If you only have $30 extra a month then it does not make sense to put $10 on debt, $10 in retirement and $10 in college savings.  Instead it is better to work on reducing the debt.  Remember that eliminating the debt creates more cash that you can then either put towards savings or even paying cash for college.  If you have $600 extra a month, then it might make sense to do debt and retirement at the same time, because you can make progress on each with $300 a month.  Take the time to create a budget and a plan that works for you and your money.

Ultimately the thing you have to do the entire time is spend less than you make.  I would recommend doing both the retirement and debt payment at the same time, and add college to the mix only when you have eliminated the debt.

Remember by cleaning up your finances now you have placed yourself in a position to teach your kids about money management today, help them later in life by having extra cash and to not be a hindrance on your kids later in life when you don’t have retirement money.  It turns into a win-win for all when you put your finances first.

 

Andrea Travillian has her MBA and BBA in finance and works to help people understand their money and how to achieve more with it!  Andrea is the author of “Healthy Money Healthy You” and “Little Kids Big Money: Tools for Kid Friendly Finance”.  For additional information on personal finance and investing visit Andrea’s Site http://www.takeasmartstep.com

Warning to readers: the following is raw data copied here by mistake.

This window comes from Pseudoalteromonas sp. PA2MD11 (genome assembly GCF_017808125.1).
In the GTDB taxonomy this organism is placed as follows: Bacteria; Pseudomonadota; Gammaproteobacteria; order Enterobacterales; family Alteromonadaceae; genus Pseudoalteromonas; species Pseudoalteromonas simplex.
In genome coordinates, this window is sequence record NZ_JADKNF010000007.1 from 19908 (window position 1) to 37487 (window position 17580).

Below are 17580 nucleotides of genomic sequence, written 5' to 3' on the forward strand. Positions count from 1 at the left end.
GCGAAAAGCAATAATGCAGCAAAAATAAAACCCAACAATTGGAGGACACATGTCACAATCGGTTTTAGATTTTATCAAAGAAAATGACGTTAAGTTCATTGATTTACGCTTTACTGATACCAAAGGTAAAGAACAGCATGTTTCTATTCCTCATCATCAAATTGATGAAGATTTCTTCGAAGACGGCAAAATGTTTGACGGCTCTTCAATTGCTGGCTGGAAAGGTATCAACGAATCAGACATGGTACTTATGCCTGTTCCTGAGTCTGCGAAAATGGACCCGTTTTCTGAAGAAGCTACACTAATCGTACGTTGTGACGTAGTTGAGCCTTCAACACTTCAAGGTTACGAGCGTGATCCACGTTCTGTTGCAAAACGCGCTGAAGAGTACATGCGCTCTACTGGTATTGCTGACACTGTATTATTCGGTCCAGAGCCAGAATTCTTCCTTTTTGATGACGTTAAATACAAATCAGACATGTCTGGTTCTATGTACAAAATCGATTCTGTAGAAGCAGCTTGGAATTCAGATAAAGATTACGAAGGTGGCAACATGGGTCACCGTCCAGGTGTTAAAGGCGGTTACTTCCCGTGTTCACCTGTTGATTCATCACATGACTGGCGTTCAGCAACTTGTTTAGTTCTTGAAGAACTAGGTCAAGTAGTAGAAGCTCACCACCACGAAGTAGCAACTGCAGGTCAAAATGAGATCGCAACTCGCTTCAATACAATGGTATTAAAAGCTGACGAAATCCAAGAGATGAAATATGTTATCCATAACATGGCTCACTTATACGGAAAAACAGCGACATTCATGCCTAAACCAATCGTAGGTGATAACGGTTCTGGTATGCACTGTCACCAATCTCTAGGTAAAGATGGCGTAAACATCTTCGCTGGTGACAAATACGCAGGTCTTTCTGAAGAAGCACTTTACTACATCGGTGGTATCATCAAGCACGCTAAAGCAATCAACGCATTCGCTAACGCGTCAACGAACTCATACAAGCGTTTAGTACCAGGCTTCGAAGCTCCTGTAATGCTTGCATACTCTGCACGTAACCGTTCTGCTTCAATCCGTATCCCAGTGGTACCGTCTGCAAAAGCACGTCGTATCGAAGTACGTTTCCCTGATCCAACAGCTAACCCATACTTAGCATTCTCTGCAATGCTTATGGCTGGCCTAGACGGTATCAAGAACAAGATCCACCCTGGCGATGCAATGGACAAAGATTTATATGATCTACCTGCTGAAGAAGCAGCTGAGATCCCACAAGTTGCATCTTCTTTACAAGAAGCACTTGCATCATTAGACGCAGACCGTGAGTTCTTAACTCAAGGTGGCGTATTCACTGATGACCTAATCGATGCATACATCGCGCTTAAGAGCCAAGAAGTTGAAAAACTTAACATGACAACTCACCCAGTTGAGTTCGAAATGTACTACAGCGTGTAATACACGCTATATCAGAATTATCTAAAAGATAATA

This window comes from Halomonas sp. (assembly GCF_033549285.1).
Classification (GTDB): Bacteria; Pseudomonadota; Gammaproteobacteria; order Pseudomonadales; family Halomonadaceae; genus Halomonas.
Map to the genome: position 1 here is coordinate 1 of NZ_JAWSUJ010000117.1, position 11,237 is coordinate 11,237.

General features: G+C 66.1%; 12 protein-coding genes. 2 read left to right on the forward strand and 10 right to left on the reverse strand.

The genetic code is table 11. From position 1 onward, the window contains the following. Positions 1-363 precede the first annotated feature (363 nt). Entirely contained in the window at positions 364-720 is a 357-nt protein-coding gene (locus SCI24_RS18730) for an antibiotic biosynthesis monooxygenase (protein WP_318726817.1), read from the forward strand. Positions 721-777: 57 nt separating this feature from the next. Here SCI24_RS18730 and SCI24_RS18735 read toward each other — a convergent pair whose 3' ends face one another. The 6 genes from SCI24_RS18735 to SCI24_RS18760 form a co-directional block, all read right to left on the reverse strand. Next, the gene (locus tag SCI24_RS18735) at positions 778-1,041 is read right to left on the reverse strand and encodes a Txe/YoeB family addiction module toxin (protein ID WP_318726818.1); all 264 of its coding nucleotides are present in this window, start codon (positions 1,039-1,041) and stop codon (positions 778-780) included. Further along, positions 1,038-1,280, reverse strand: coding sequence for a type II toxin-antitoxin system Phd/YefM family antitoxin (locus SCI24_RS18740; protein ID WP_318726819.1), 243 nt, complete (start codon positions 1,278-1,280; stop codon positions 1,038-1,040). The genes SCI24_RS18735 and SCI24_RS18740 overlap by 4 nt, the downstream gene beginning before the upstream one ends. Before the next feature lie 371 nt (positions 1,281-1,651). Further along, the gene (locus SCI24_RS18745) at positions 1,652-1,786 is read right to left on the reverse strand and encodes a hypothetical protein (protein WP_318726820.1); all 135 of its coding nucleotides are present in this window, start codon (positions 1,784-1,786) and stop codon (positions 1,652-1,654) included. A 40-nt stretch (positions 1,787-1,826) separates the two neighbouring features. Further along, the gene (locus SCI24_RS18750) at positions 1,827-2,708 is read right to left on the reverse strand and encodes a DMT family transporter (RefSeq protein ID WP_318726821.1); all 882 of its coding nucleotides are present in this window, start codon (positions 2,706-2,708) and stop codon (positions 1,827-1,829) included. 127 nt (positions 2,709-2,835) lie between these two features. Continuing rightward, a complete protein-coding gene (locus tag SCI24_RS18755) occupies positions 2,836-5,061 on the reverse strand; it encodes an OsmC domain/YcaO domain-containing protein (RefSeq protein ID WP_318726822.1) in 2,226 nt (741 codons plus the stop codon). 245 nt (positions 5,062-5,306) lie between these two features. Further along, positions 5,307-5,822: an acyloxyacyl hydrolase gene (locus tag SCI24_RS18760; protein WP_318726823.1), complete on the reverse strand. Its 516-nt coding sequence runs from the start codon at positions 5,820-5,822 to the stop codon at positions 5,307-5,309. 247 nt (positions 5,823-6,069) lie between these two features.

Encouraging Juniors To Begin The Scholarship Process

Guest post by Monica Matthews,  Scholarship Expert

College scholarship searching and applying are traditionally done in a student’s senior year of high school.  High school juniors, however, can take a huge leap in the process by starting before their crazy-busy senior year begins.  There are many benefits of starting the college scholarship searching process early.

First, the competition for scholarships aimed at the high school junior is much less than for those directed at high school seniors.  Most students and their parents are not even aware of college scholarships that are just for high school juniors, such as the Nordstrom Scholarship and the Discover Card Scholarship, to name a few.  Encouraging students to search for and apply for these scholarships gives juniors experience at writing essays, personal statements, and calculating community service hours.

Another benefit of applying for scholarships as a junior is making early contact with high school teachers and asking them to write letters of recommendation.  A high school junior can prepare a scholarship resume, hand it to their favorite teacher, and show that teacher how serious they are about winning scholarships to help pay for college.  When those same teachers are swamped with letter of recommendation requests from seniors in the fall for college and scholarship applications, high school juniors who have already applied for scholarships will have their letters in hand ready to submit.